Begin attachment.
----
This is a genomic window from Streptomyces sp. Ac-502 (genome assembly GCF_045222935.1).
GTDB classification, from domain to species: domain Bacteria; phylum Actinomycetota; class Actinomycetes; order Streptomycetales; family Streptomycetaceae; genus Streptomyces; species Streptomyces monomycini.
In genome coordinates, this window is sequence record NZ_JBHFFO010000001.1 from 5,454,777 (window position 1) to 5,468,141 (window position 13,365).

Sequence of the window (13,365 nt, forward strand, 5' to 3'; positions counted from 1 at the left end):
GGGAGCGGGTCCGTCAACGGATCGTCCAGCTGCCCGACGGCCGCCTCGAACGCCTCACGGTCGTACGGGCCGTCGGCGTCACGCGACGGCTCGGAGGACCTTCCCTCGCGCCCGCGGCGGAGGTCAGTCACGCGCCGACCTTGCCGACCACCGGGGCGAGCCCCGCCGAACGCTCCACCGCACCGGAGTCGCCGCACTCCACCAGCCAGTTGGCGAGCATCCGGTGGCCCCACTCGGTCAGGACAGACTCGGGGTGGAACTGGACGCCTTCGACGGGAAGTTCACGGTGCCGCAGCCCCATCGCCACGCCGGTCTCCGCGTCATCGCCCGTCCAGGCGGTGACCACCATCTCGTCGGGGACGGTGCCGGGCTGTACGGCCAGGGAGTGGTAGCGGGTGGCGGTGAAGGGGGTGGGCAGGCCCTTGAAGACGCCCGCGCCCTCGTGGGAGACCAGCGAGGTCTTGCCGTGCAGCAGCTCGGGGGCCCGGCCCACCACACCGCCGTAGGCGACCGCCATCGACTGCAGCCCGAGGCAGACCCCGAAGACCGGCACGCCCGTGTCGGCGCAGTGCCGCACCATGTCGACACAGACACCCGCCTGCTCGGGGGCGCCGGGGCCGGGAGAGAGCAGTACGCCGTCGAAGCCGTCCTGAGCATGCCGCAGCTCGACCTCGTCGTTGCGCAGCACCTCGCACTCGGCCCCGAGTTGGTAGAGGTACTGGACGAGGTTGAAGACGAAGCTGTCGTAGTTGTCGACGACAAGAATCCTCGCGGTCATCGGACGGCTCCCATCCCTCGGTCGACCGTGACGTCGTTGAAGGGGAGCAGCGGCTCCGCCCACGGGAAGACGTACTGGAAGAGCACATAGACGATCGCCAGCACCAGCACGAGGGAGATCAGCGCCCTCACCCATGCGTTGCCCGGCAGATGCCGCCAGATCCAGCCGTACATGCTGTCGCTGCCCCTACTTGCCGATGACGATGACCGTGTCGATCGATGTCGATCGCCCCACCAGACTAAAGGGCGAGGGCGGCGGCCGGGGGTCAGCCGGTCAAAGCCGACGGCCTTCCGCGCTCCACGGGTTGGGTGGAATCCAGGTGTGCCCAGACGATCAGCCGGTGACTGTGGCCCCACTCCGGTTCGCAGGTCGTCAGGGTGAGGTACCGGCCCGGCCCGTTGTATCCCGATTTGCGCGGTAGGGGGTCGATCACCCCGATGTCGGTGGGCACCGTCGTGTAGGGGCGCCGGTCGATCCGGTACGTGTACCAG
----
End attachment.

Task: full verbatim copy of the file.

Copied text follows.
This is a genomic window from Streptomyces sp. Ac-502 (genome assembly GCF_045222935.1).
GTDB classification, from domain to species: domain Bacteria; phylum Actinomycetota; class Actinomycetes; order Streptomycetales; family Streptomycetaceae; genus Streptomyces; species Streptomyces monomycini.
In genome coordinates, this window is sequence record NZ_JBHFFO010000001.1 from 5,454,777 (window position 1) to 5,468,141 (window position 13,365).

Sequence of the window (13,365 nt, forward strand, 5' to 3'; positions counted from 1 at the left end):
GGGAGCGGGTCCGTCAACGGATCGTCCAGCTGCCCGACGGCCGCCTCGAACGCCTCACGGTCGTACGGGCCGTCGGCGTCACGCGACGGCTCGGAGGACCTTCCCTCGCGCCCGCGGCGGAGGTCAGTCACGCGCCGACCTTGCCGACCACCGGGGCGAGCCCCGCCGAACGCTCCACCGCACCGGAGTCGCCGCACTCCACCAGCCAGTTGGCGAGCATCCGGTGGCCCCACTCGGTCAGGACAGACTCGGGGTGGAACTGGACGCCTTCGACGGGAAGTTCACGGTGCCGCAGCCCCATCGCCACGCCGGTCTCCGCGTCATCGCCCGTCCAGGCGGTGACCACCATCTCGTCGGGGACGGTGCCGGGCTGTACGGCCAGGGAGTGGTAGCGGGTGGCGGTGAAGGGGGTGGGCAGGCCCTTGAAGACGCCCGCGCCCTCGTGGGAGACCAGCGAGGTCTTGCCGTGCAGCAGCTCGGGGGCCCGGCCCACCACACCGCCGTAGGCGACCGCCATCGACTGCAGCCCGAGGCAGACCCCGAAGACCGGCACGCCCGTGTCGGCGCAGTGCCGCACCATGTCGACACAGACACCCGCCTGCTCGGGGGCGCCGGGGCCGGGAGAGAGCAGTACGCCGTCGAAGCCGTCCTGAGCATGCCGCAGCTCGACCTCGTCGTTGCGCAGCACCTCGCACTCGGCCCCGAGTTGGTAGAGGTACTGGACGAGGTTGAAGACGAAGCTGTCGTAGTTGTCGACGACAAGAATCCTCGCGGTCATCGGACGGCTCCCATCCCTCGGTCGACCGTGACGTCGTTGAAGGGGAGCAGCGGCTCCGCCCACGGGAAGACGTACTGGAAGAGCACATAGACGATCGCCAGCACCAGCACGAGGGAGATCAGCGCCCTCACCCATGCGTTGCCCGGCAGATGCCGCCAGATCCAGCCGTACATGCTGTCGCTGCCCCTACTTGCCGATGACGATGACCGTGTCGATCGATGTCGATCGCCCCACCAGACTAAAGGGCGAGGGCGGCGGCCGGGGGTCAGCCGGTCAAAGCCGACGGCCTTCCGCGCTCCACGGGTTGGGTGGAATCCAGGTGTGCCCAGACGATCAGCCGGTGACTGTGGCCCCACTCCGGTTCGCAGGTCGTCAGGGTGAGGTACCGGCCCGGCCCGTTGTATCCCGATTTGCGCGGTAGGGGGTCGATCACCCCGATGTCGGTGGGCACCGTCGTGTAGGGGCGCCGGTCGATCCGGTACGTGTACCAG